The effort might not be derailed, but the illegal trail has already delayed the process. And, as everyone who has followed the health care debate on Capitol Hill knows, delay can be deadly for new policies.

PUMP's Forest Park mountain bike tour
Doing it the legal way.

Tonight's committee meeting was supposed to include up or down votes on specific proposals for trail access options that had been worked on by committee members for several months. Now the agenda has been changed. According to Fish staffer Elizabeth Kennedy-Wong, tonight's meeting will focus on "What management practices we need to have in place in order to support the addition of new trails and prevent illegal trails from happening."

For members of the committee that have expressed opposition to increased bike access in the past, this illegal trail might add fuel to their fire. But so far, Fish sounds like he won't allow them to paint this "unfortunate incident" with a brush that marks the entire discussion:

"The argument that this trail should preclude any further discussion or movement on single track opportunities is tantamount to saying that since drivers that run through red lights we should ban driving."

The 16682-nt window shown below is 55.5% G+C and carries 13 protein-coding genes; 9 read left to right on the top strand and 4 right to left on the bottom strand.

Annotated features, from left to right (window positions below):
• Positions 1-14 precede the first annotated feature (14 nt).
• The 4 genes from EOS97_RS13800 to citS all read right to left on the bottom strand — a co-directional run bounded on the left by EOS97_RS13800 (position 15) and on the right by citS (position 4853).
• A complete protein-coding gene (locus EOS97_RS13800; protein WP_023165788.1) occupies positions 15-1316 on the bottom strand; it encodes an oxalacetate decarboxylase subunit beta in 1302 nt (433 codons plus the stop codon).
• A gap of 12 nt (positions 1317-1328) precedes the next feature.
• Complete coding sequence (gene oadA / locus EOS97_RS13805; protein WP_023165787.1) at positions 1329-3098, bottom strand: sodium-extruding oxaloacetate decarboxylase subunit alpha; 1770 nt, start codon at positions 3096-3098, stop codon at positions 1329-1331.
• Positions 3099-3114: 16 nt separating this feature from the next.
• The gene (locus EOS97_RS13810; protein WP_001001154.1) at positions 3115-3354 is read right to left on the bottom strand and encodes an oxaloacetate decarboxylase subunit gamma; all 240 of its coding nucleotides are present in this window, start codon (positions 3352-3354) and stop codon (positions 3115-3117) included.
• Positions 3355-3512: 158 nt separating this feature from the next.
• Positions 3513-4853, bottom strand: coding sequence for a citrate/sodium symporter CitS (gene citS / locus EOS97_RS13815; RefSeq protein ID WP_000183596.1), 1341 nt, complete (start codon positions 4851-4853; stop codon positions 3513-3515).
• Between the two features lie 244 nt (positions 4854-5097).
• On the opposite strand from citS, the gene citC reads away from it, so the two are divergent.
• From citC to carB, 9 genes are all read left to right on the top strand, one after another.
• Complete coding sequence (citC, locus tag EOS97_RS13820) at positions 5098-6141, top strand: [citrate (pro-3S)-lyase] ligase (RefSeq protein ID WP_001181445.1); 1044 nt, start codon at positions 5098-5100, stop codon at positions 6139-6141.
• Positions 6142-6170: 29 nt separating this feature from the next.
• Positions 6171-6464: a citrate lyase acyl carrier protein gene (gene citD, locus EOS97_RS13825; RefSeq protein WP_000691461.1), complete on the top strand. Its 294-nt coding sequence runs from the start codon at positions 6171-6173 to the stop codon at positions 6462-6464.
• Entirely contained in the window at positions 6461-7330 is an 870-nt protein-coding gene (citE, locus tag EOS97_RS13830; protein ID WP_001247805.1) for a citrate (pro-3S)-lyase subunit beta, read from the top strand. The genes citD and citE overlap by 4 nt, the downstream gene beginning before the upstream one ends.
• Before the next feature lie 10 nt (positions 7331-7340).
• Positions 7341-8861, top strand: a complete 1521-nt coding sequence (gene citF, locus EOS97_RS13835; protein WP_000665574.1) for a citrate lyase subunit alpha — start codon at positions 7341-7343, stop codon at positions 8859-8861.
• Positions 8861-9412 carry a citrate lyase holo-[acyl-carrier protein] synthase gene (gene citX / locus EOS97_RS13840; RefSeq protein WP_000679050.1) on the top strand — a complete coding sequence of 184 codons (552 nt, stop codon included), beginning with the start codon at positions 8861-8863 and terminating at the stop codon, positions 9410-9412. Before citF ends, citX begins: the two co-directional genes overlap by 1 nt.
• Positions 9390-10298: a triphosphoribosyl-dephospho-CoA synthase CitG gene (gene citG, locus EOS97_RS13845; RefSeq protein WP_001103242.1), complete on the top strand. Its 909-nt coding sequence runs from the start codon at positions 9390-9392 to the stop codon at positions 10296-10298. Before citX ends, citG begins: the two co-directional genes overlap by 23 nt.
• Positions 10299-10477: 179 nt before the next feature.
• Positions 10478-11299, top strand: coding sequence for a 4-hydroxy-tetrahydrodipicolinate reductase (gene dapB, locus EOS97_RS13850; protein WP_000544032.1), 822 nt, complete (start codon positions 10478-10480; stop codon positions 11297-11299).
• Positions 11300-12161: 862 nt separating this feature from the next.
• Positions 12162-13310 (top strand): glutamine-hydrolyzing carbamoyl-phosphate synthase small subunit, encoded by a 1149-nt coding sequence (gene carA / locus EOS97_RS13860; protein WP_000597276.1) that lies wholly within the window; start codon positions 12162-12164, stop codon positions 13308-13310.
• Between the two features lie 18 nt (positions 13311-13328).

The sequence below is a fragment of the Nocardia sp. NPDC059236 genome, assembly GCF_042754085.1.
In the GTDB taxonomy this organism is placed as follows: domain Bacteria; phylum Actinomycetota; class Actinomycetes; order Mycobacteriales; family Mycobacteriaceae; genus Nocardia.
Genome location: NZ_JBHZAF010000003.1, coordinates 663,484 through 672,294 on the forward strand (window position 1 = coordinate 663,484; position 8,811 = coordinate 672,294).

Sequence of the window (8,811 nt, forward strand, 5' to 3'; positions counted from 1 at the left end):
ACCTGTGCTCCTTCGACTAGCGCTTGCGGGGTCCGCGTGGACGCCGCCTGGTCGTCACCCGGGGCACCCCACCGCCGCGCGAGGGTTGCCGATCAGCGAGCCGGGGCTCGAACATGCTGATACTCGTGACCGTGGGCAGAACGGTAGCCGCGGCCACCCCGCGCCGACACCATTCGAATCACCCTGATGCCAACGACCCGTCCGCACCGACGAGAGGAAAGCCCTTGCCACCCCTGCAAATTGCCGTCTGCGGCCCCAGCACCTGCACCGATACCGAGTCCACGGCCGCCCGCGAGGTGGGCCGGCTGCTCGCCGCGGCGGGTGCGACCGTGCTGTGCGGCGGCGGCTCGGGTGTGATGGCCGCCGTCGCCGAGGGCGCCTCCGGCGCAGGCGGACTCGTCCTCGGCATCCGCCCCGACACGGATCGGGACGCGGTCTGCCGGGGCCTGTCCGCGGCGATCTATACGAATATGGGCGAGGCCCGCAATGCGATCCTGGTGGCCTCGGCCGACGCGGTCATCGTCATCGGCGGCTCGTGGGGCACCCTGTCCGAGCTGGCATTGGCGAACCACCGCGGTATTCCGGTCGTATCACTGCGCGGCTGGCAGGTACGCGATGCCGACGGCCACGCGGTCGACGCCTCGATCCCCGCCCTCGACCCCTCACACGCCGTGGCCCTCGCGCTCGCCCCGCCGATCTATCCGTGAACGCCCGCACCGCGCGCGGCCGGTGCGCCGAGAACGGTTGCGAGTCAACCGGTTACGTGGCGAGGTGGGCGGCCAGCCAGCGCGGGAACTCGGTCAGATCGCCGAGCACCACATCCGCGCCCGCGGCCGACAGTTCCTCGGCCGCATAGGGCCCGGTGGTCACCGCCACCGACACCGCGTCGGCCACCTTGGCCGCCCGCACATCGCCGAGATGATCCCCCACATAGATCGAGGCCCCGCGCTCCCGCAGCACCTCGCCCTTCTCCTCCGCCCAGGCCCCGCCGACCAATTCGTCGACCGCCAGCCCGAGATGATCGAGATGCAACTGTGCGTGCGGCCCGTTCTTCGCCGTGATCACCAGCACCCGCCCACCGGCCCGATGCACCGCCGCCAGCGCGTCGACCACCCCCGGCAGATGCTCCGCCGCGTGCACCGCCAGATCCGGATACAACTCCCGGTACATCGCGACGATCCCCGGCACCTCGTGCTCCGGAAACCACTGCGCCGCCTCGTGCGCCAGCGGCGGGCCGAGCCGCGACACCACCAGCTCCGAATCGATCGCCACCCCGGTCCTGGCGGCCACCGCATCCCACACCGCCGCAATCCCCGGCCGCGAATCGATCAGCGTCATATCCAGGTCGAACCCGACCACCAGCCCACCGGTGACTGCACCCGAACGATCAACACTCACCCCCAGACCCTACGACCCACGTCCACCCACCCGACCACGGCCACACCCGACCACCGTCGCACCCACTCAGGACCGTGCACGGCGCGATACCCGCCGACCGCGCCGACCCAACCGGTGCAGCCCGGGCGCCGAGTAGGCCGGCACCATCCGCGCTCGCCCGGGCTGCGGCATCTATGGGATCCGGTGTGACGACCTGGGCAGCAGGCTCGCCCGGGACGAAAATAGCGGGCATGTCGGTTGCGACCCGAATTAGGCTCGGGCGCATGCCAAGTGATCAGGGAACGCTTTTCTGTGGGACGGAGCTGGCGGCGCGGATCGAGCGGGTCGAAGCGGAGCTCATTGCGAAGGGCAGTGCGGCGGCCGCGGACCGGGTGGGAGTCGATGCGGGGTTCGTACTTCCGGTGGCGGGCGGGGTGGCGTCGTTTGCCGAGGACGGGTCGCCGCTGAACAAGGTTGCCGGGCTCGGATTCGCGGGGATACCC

People who don't share Commissioner Fish's enthusiasm for more bike access in the park will be happy to delay concrete decisions (think of it as the Forest Park filibuster), but Fish hopes to stay the course. A public open house to view new trail access recommendations is tentatively scheduled for April 22nd. With luck, off-road trail advocates hope they'll be riding new trails by late summer.

To stay true to that timeline, Commissioner Fish, the Director of Parks Zari Santner, and the committee members must be able to move beyond this illegal trail and get back to the important work of coming to a compromise.

The charge of the committee is to find where and how bike access can be increased, not if it should be increased.

As Fish said in a letter to the committee yesterday, "We know there’s a demand for single track trails, but there’s a right way and a wrong way to meet this need." Thankfully, the committee is full of very smart people who know the way -- now it's just a matter of heading down the right path.